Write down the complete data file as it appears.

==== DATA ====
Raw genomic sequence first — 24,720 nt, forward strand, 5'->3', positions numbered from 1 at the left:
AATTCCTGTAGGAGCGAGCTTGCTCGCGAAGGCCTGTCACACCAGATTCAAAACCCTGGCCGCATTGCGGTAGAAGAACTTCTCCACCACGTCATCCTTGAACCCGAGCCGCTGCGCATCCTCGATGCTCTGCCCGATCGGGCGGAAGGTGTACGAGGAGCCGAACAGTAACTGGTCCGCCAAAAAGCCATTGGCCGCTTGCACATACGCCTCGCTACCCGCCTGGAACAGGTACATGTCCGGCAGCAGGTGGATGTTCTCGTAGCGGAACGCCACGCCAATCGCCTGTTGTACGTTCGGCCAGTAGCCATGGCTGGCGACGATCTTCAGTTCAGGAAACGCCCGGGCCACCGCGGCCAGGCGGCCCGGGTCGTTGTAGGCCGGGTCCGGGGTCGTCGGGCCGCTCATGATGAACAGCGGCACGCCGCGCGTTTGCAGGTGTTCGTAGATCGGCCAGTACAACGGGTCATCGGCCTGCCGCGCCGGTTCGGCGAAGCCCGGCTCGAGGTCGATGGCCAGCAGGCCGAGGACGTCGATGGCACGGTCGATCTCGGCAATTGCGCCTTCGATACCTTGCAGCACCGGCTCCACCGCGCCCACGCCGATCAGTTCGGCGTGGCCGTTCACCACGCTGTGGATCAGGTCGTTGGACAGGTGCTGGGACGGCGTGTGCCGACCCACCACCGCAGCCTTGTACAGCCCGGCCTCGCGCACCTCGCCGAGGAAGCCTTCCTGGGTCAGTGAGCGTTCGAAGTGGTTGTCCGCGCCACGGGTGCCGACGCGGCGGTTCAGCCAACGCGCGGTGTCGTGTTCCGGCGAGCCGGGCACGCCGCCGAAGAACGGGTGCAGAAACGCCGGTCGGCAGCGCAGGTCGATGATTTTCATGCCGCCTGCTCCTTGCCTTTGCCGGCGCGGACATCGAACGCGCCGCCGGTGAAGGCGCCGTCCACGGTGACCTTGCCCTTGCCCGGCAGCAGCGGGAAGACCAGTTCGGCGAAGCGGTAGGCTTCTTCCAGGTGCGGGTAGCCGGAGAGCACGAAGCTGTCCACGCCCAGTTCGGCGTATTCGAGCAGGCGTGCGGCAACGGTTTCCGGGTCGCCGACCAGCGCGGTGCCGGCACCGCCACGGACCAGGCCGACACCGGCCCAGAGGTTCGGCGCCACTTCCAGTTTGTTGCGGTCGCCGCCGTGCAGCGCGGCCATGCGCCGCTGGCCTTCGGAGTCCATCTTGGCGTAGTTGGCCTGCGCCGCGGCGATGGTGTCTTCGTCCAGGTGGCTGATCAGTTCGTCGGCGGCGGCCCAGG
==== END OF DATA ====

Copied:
Raw genomic sequence first — 24,720 nt, forward strand, 5'->3', positions numbered from 1 at the left:
AATTCCTGTAGGAGCGAGCTTGCTCGCGAAGGCCTGTCACACCAGATTCAAAACCCTGGCCGCATTGCGGTAGAAGAACTTCTCCACCACGTCATCCTTGAACCCGAGCCGCTGCGCATCCTCGATGCTCTGCCCGATCGGGCGGAAGGTGTACGAGGAGCCGAACAGTAACTGGTCCGCCAAAAAGCCATTGGCCGCTTGCACATACGCCTCGCTACCCGCCTGGAACAGGTACATGTCCGGCAGCAGGTGGATGTTCTCGTAGCGGAACGCCACGCCAATCGCCTGTTGTACGTTCGGCCAGTAGCCATGGCTGGCGACGATCTTCAGTTCAGGAAACGCCCGGGCCACCGCGGCCAGGCGGCCCGGGTCGTTGTAGGCCGGGTCCGGGGTCGTCGGGCCGCTCATGATGAACAGCGGCACGCCGCGCGTTTGCAGGTGTTCGTAGATCGGCCAGTACAACGGGTCATCGGCCTGCCGCGCCGGTTCGGCGAAGCCCGGCTCGAGGTCGATGGCCAGCAGGCCGAGGACGTCGATGGCACGGTCGATCTCGGCAATTGCGCCTTCGATACCTTGCAGCACCGGCTCCACCGCGCCCACGCCGATCAGTTCGGCGTGGCCGTTCACCACGCTGTGGATCAGGTCGTTGGACAGGTGCTGGGACGGCGTGTGCCGACCCACCACCGCAGCCTTGTACAGCCCGGCCTCGCGCACCTCGCCGAGGAAGCCTTCCTGGGTCAGTGAGCGTTCGAAGTGGTTGTCCGCGCCACGGGTGCCGACGCGGCGGTTCAGCCAACGCGCGGTGTCGTGTTCCGGCGAGCCGGGCACGCCGCCGAAGAACGGGTGCAGAAACGCCGGTCGGCAGCGCAGGTCGATGATTTTCATGCCGCCTGCTCCTTGCCTTTGCCGGCGCGGACATCGAACGCGCCGCCGGTGAAGGCGCCGTCCACGGTGACCTTGCCCTTGCCCGGCAGCAGCGGGAAGACCAGTTCGGCGAAGCGGTAGGCTTCTTCCAGGTGCGGGTAGCCGGAGAGCACGAAGCTGTCCACGCCCAGTTCGGCGTATTCGAGCAGGCGTGCGGCAACGGTTTCCGGGTCGCCGACCAGCGCGGTGCCGGCACCGCCACGGACCAGGCCGACACCGGCCCAGAGGTTCGGCGCCACTTCCAGTTTGTTGCGGTCGCCGCCGTGCAGCGCGGCCATGCGCCGCTGGCCTTCGGAGTCCATCTTGGCGTAGTTGGCCTGCGCCGCGGCGATGGTGTCTTCGTCCAGGTGGCTGATCAGTTCGTCGGCGGCGGCCCAGG